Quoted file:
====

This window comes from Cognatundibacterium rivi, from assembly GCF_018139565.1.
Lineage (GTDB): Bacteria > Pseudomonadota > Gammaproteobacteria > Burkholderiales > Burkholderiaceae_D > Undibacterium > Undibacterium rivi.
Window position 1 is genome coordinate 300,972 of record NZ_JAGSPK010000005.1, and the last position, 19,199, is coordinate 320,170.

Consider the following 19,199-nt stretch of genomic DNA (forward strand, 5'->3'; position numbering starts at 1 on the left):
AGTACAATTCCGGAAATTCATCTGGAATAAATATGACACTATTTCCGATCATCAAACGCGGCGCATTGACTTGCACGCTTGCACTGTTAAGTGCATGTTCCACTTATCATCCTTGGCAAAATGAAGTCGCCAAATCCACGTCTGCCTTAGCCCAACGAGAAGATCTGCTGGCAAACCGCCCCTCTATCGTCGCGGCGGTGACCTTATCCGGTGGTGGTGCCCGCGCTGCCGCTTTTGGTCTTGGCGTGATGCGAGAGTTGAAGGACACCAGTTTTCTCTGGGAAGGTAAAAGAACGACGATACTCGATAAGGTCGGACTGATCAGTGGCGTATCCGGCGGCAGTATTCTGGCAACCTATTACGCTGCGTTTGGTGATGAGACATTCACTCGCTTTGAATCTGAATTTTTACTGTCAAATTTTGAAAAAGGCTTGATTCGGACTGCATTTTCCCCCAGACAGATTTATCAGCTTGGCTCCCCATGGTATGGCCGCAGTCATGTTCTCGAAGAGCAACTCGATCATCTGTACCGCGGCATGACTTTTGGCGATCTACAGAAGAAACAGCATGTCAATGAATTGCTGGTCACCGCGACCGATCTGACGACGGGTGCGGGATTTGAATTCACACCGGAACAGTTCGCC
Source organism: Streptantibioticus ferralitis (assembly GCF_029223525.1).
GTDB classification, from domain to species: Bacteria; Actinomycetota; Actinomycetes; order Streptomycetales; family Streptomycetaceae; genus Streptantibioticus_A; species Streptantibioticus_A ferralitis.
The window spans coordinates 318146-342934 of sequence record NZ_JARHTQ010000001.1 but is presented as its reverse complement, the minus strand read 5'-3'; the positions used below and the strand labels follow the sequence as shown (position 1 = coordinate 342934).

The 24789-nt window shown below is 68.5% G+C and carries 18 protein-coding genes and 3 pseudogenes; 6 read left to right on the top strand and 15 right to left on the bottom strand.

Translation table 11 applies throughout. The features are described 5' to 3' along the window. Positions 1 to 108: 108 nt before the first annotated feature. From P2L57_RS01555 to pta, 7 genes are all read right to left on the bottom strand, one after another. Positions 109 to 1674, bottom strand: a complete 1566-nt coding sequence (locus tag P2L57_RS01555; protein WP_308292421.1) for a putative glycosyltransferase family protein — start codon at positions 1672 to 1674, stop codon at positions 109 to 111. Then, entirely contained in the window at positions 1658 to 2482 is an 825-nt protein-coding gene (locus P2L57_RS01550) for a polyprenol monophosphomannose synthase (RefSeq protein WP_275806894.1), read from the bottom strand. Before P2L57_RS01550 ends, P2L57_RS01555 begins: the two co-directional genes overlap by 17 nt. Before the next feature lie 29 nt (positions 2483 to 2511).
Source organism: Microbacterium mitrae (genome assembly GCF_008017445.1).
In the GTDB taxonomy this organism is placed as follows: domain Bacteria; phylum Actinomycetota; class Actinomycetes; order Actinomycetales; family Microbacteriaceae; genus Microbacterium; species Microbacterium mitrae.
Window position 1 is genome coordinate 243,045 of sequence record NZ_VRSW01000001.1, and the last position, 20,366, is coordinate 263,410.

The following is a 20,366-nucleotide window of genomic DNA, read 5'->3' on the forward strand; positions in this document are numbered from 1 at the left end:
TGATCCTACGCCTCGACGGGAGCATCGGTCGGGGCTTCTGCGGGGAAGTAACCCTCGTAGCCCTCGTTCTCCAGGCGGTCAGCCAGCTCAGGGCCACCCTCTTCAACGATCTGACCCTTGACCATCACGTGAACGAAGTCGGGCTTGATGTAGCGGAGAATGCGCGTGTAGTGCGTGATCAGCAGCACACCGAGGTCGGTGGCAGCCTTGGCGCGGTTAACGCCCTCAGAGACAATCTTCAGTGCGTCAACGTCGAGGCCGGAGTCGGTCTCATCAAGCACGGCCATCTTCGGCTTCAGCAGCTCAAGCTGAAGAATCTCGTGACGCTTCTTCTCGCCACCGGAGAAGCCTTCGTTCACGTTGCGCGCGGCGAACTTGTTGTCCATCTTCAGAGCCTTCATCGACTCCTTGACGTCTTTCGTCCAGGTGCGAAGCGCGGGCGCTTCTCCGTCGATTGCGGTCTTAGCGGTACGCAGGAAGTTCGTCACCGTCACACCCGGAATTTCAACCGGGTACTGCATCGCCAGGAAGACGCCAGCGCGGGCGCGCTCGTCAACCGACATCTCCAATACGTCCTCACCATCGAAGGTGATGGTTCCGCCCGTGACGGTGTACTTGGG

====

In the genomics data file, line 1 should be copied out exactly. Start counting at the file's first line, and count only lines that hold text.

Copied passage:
This window comes from Cognatundibacterium rivi, from assembly GCF_018139565.1.